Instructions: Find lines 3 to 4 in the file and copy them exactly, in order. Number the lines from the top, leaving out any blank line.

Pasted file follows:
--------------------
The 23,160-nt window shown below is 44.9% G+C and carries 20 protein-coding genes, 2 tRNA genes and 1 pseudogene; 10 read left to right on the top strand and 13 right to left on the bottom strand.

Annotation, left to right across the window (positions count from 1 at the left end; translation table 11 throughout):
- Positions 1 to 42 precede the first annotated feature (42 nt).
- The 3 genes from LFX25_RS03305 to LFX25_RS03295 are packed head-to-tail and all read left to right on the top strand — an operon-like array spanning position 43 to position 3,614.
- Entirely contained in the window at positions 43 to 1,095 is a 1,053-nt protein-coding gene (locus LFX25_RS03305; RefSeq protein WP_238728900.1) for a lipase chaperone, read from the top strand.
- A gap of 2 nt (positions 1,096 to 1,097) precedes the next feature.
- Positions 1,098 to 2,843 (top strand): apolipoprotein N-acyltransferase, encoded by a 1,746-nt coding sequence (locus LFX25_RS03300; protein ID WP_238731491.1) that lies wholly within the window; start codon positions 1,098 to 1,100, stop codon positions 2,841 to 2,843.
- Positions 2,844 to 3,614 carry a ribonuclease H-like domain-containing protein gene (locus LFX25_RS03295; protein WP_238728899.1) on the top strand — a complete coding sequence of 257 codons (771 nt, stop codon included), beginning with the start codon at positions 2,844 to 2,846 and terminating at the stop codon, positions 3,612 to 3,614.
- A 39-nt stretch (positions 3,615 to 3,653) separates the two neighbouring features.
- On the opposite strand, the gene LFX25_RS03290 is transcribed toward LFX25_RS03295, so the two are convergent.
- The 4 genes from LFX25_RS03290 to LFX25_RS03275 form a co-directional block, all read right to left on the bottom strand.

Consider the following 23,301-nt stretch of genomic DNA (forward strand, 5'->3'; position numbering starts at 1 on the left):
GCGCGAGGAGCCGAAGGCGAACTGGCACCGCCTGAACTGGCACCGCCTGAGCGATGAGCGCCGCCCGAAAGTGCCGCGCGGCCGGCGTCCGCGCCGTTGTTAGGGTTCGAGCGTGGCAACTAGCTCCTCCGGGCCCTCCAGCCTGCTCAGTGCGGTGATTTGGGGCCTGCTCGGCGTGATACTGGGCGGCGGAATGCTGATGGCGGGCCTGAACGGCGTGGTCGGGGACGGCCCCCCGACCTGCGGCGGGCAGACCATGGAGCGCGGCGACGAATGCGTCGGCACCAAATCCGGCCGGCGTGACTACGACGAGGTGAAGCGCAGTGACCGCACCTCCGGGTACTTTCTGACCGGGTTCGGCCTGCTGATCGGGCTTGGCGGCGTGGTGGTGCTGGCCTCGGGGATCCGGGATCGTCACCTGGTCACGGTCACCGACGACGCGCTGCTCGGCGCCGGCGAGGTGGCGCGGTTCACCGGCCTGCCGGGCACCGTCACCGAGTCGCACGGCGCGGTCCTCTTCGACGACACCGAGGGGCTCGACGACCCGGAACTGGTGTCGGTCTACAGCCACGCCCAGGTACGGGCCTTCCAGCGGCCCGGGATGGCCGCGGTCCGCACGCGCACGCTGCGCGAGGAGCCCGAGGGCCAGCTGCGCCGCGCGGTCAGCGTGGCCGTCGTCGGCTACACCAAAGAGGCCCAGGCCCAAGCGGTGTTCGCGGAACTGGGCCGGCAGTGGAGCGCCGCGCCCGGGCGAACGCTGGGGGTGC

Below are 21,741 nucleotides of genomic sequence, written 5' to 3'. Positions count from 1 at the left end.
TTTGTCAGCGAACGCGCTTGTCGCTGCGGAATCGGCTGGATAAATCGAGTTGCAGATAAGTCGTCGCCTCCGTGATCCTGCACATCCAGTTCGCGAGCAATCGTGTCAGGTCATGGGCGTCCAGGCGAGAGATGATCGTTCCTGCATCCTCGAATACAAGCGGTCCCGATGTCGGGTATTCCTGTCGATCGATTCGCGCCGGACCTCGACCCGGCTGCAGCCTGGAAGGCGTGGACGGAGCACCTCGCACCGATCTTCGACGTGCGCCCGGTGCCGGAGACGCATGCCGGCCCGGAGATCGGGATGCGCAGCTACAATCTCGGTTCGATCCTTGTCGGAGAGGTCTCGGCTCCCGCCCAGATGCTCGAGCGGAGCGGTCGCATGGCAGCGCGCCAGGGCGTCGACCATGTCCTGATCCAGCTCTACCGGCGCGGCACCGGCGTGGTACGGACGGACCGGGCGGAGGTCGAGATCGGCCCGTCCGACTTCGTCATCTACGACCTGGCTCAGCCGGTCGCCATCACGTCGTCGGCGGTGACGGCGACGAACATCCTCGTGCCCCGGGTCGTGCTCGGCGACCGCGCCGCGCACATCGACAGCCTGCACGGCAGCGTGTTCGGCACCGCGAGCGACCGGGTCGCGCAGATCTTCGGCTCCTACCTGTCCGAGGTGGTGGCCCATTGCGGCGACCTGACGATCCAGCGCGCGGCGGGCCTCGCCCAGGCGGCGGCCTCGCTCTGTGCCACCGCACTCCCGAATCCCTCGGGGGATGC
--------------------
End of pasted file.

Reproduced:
- Positions 1 to 42 precede the first annotated feature (42 nt).
- The 3 genes from LFX25_RS03305 to LFX25_RS03295 are packed head-to-tail and all read left to right on the top strand — an operon-like array spanning position 43 to position 3,614.